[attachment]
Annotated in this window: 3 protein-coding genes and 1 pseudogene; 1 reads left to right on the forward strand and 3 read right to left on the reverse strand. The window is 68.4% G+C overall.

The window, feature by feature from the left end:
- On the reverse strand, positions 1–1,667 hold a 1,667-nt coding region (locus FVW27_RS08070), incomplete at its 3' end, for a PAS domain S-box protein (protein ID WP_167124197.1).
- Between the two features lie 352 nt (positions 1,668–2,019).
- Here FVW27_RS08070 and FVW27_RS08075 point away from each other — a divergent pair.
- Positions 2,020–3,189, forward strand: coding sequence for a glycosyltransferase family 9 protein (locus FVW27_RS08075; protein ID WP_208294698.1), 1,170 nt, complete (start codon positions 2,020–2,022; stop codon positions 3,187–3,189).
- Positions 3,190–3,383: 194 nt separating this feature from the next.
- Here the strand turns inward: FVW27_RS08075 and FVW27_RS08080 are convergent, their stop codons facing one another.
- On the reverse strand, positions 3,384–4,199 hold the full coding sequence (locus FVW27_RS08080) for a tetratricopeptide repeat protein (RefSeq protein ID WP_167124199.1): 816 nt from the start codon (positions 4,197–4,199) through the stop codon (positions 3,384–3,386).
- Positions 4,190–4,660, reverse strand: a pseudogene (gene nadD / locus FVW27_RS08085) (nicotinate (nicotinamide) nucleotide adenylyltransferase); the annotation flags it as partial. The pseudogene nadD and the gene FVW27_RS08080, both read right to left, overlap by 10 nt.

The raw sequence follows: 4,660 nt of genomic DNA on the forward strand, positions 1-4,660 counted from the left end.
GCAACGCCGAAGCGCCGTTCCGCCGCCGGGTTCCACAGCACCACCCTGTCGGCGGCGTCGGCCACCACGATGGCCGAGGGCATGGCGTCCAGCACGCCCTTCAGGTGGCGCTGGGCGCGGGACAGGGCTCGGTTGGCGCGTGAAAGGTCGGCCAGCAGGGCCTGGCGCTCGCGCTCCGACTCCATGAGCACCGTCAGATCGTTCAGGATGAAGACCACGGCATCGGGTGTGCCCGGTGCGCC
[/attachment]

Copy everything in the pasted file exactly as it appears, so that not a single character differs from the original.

Annotated in this window: 3 protein-coding genes and 1 pseudogene; 1 reads left to right on the forward strand and 3 read right to left on the reverse strand. The window is 68.4% G+C overall.

The window, feature by feature from the left end:
- On the reverse strand, positions 1–1,667 hold a 1,667-nt coding region (locus FVW27_RS08070), incomplete at its 3' end, for a PAS domain S-box protein (protein ID WP_167124197.1).
- Between the two features lie 352 nt (positions 1,668–2,019).
- Here FVW27_RS08070 and FVW27_RS08075 point away from each other — a divergent pair.
- Positions 2,020–3,189, forward strand: coding sequence for a glycosyltransferase family 9 protein (locus FVW27_RS08075; protein ID WP_208294698.1), 1,170 nt, complete (start codon positions 2,020–2,022; stop codon positions 3,187–3,189).
- Positions 3,190–3,383: 194 nt separating this feature from the next.
- Here the strand turns inward: FVW27_RS08075 and FVW27_RS08080 are convergent, their stop codons facing one another.
- On the reverse strand, positions 3,384–4,199 hold the full coding sequence (locus FVW27_RS08080) for a tetratricopeptide repeat protein (RefSeq protein ID WP_167124199.1): 816 nt from the start codon (positions 4,197–4,199) through the stop codon (positions 3,384–3,386).
- Positions 4,190–4,660, reverse strand: a pseudogene (gene nadD / locus FVW27_RS08085) (nicotinate (nicotinamide) nucleotide adenylyltransferase); the annotation flags it as partial. The pseudogene nadD and the gene FVW27_RS08080, both read right to left, overlap by 10 nt.

The raw sequence follows: 4,660 nt of genomic DNA on the forward strand, positions 1-4,660 counted from the left end.
GCAACGCCGAAGCGCCGTTCCGCCGCCGGGTTCCACAGCACCACCCTGTCGGCGGCGTCGGCCACCACGATGGCCGAGGGCATGGCGTCCAGCACGCCCTTCAGGTGGCGCTGGGCGCGGGACAGGGCTCGGTTGGCGCGTGAAAGGTCGGCCAGCAGGGCCTGGCGCTCGCGCTCCGACTCCATGAGCACCGTCAGATCGTTCAGGATGAAGACCACGGCATCGGGTGTGCCCGGTGCGCC